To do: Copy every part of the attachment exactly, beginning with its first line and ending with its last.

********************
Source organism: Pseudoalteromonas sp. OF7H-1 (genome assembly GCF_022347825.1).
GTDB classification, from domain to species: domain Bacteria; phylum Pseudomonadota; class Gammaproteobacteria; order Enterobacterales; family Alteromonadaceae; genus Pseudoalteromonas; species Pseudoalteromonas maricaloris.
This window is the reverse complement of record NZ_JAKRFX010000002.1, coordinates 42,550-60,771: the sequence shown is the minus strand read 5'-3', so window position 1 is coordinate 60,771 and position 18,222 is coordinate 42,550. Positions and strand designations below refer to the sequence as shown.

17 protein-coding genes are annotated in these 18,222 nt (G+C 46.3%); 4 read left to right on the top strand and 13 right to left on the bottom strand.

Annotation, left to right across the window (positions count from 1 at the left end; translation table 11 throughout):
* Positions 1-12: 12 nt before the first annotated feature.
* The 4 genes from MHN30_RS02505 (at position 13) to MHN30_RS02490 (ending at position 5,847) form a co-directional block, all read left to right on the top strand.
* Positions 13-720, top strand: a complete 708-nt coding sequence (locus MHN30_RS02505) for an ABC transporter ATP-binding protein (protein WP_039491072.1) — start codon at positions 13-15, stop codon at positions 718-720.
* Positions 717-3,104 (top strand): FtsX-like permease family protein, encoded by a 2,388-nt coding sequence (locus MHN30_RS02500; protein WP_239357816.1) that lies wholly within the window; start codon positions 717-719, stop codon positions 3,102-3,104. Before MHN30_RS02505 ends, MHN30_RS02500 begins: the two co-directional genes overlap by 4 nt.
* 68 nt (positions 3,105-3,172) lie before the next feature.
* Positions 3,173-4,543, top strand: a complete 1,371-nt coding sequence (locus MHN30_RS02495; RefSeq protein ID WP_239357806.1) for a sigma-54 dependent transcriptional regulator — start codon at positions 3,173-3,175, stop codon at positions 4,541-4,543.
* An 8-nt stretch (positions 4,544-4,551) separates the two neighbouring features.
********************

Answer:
Source organism: Pseudoalteromonas sp. OF7H-1 (genome assembly GCF_022347825.1).
GTDB classification, from domain to species: domain Bacteria; phylum Pseudomonadota; class Gammaproteobacteria; order Enterobacterales; family Alteromonadaceae; genus Pseudoalteromonas; species Pseudoalteromonas maricaloris.
This window is the reverse complement of record NZ_JAKRFX010000002.1, coordinates 42,550-60,771: the sequence shown is the minus strand read 5'-3', so window position 1 is coordinate 60,771 and position 18,222 is coordinate 42,550. Positions and strand designations below refer to the sequence as shown.

17 protein-coding genes are annotated in these 18,222 nt (G+C 46.3%); 4 read left to right on the top strand and 13 right to left on the bottom strand.

Annotation, left to right across the window (positions count from 1 at the left end; translation table 11 throughout):
* Positions 1-12: 12 nt before the first annotated feature.
* The 4 genes from MHN30_RS02505 (at position 13) to MHN30_RS02490 (ending at position 5,847) form a co-directional block, all read left to right on the top strand.
* Positions 13-720, top strand: a complete 708-nt coding sequence (locus MHN30_RS02505) for an ABC transporter ATP-binding protein (protein WP_039491072.1) — start codon at positions 13-15, stop codon at positions 718-720.
* Positions 717-3,104 (top strand): FtsX-like permease family protein, encoded by a 2,388-nt coding sequence (locus MHN30_RS02500; protein WP_239357816.1) that lies wholly within the window; start codon positions 717-719, stop codon positions 3,102-3,104. Before MHN30_RS02505 ends, MHN30_RS02500 begins: the two co-directional genes overlap by 4 nt.
* 68 nt (positions 3,105-3,172) lie before the next feature.
* Positions 3,173-4,543, top strand: a complete 1,371-nt coding sequence (locus MHN30_RS02495; RefSeq protein ID WP_239357806.1) for a sigma-54 dependent transcriptional regulator — start codon at positions 3,173-3,175, stop codon at positions 4,541-4,543.
* An 8-nt stretch (positions 4,544-4,551) separates the two neighbouring features.